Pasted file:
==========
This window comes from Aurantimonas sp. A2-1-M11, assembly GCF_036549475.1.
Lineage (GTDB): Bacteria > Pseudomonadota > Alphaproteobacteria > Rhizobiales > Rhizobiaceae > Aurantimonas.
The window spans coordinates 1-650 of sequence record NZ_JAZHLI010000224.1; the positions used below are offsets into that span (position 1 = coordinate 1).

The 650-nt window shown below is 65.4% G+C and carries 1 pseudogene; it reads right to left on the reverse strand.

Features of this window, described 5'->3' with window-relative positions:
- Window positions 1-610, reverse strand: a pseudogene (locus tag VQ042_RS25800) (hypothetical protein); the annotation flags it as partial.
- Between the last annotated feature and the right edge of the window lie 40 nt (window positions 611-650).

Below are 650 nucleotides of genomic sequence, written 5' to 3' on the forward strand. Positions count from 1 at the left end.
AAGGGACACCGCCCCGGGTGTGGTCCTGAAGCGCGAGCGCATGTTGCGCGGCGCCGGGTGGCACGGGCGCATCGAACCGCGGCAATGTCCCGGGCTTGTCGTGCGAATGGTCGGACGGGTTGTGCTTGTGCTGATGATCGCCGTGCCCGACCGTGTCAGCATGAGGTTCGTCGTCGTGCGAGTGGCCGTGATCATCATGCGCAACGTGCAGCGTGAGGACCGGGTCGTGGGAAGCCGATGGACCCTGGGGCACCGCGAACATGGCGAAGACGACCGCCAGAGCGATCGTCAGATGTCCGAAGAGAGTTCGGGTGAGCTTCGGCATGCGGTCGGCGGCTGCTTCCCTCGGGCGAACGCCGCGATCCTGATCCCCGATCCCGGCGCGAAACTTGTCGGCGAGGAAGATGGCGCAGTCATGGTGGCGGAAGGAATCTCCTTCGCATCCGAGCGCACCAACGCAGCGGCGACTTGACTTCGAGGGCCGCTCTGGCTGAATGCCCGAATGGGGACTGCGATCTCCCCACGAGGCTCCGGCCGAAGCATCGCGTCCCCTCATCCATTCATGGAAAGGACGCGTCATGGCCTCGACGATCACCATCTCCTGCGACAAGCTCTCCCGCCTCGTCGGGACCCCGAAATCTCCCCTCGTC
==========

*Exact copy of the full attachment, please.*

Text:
This window comes from Aurantimonas sp. A2-1-M11, assembly GCF_036549475.1.
Lineage (GTDB): Bacteria > Pseudomonadota > Alphaproteobacteria > Rhizobiales > Rhizobiaceae > Aurantimonas.
The window spans coordinates 1-650 of sequence record NZ_JAZHLI010000224.1; the positions used below are offsets into that span (position 1 = coordinate 1).

The 650-nt window shown below is 65.4% G+C and carries 1 pseudogene; it reads right to left on the reverse strand.

Features of this window, described 5'->3' with window-relative positions:
- Window positions 1-610, reverse strand: a pseudogene (locus tag VQ042_RS25800) (hypothetical protein); the annotation flags it as partial.
- Between the last annotated feature and the right edge of the window lie 40 nt (window positions 611-650).

Below are 650 nucleotides of genomic sequence, written 5' to 3' on the forward strand. Positions count from 1 at the left end.
AAGGGACACCGCCCCGGGTGTGGTCCTGAAGCGCGAGCGCATGTTGCGCGGCGCCGGGTGGCACGGGCGCATCGAACCGCGGCAATGTCCCGGGCTTGTCGTGCGAATGGTCGGACGGGTTGTGCTTGTGCTGATGATCGCCGTGCCCGACCGTGTCAGCATGAGGTTCGTCGTCGTGCGAGTGGCCGTGATCATCATGCGCAACGTGCAGCGTGAGGACCGGGTCGTGGGAAGCCGATGGACCCTGGGGCACCGCGAACATGGCGAAGACGACCGCCAGAGCGATCGTCAGATGTCCGAAGAGAGTTCGGGTGAGCTTCGGCATGCGGTCGGCGGCTGCTTCCCTCGGGCGAACGCCGCGATCCTGATCCCCGATCCCGGCGCGAAACTTGTCGGCGAGGAAGATGGCGCAGTCATGGTGGCGGAAGGAATCTCCTTCGCATCCGAGCGCACCAACGCAGCGGCGACTTGACTTCGAGGGCCGCTCTGGCTGAATGCCCGAATGGGGACTGCGATCTCCCCACGAGGCTCCGGCCGAAGCATCGCGTCCCCTCATCCATTCATGGAAAGGACGCGTCATGGCCTCGACGATCACCATCTCCTGCGACAAGCTCTCCCGCCTCGTCGGGACCCCGAAATCTCCCCTCGTC